By Marty Graham, Contributor
During her 19 years as a clean water scientist with the United States Environmental Protection Agency (EPA), Cindy Lin witnessed ample research and improvements in public outreach. But what she didn’t see bothered her a lot.
“We gave people scary information—we made them worry and feel guilty,” she says. “We didn’t do a good job of telling them what they could do to make things better.”
In 2019—two years after she left the EPA—Lin launched Hey Social Good, an organization that crunches massive amounts of data to measure the impact of small and medium-size companies’ efforts at making the world better, whether through environmental actions or supporting community groups. With the footprint left by their actions drawn by data, companies can illustrate their social good impact so consumers can make purchases with a clearer understanding of their effects.
While many large companies can and do tell potential customers about the good they accomplish (like this example from Patagonia), there are tens of thousands of enterprises that don’t have the staff or skills to understand their impact and relay their stories. Lin aims to incorporate 50,000 more of these organizations into the Social Good metric database by the end of 2020 to give consumers more choices and trustworthy, fact-based information for making purchase-related decisions. She estimates that each evaluation by her team looks at no less than 200 data features, from Manufacturer Safety Data Sheets and business reports filed with the U.S. Securities and Exchange Commission to charity annual reports and tax information. So far, about 2,000 companies have been evaluated.
“I want to make it easier and simpler to show what the social impact is from buying from a small enterprise that has adopted sustainable practices or is setting out to do social good.”
—Cindy Lin, CEO & co-founder, HOVE Social Good Intelligence, Inc.
“There are so many smaller enterprises and medium-size companies that decided on their own to do something good because they know it matters,” Lin says. ”I want to make it easier and simpler to show what the social impact is from buying from a small enterprise that has adopted sustainable practices or is setting out to do social good.”
There’s no question that consumers care about sustainable practices—and will pay a little more to support such efforts. The Center for Sustainable Business found that “sustainability marketed products delivered 50.1 percent of market growth from 2013-18, while representing 16.6 percent of the CPG [consumer packaged goods] market in dollar sales in 2018. ”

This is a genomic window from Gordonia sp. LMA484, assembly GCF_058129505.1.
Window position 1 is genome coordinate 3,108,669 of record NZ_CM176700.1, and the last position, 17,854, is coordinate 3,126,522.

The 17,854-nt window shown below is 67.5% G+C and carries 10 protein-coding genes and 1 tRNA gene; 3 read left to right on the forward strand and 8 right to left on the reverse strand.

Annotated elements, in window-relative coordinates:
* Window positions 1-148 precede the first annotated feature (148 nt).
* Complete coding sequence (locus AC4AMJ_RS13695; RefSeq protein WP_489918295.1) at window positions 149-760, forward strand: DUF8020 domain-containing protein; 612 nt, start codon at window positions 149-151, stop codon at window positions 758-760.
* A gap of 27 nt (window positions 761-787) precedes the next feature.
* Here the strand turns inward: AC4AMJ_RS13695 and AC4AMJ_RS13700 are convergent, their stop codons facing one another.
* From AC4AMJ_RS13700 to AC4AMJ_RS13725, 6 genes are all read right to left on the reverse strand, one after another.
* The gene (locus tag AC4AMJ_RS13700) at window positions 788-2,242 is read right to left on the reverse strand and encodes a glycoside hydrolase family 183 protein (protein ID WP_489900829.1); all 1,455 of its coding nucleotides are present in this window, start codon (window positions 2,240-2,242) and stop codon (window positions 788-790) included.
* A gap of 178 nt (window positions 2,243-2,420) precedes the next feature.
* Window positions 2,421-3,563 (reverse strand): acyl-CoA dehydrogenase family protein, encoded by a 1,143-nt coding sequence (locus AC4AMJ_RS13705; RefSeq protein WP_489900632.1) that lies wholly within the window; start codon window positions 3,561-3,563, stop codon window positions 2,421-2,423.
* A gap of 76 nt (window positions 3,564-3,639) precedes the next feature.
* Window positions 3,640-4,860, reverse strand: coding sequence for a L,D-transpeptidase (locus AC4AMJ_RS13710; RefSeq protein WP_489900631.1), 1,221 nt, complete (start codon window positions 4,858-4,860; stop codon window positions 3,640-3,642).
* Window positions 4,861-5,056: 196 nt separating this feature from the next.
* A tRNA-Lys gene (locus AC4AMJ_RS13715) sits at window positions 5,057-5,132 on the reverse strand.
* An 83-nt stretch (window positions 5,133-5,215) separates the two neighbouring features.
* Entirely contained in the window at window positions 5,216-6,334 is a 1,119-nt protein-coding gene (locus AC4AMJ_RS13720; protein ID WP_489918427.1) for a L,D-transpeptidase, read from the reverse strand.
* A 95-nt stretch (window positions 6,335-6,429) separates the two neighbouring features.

But, Lin says, most people lead busy lives and don’t have time to research a lot of products, especially when the information isn’t easy to come by and understand. “We know that people will spend a little more for healthier products, for products that they can believe make the world a better place,” Lin says. “But they need a tool that will help them do that.”
Lin recalls an instance long before this project started: She wanted to purchase environmentally friendly kitchen trash bags, but her attempt to self-educate turned into arduous research of plastics and landfill practices.
“I started out thinking a tall kitchen trash bag, this can’t be that hard,” she says. “I spent six hours on research, and realized this is really hard and I have a doctorate in engineering.”
How Data Helps
Lin’s team turned to statistical studies and deep learning to analyze and correlate data from dozens of seemingly diverse data sets to look at the impact of how companies do what they do, and how organizations invest their donations and volunteer work.
“I really thought about what it means to have a positive impact to define what is a social good metric,” says Lin. “We don’t want to just focus on the environment; it should also incorporate addressing social challenges, education, and gender issues because we know all of those things are linked.”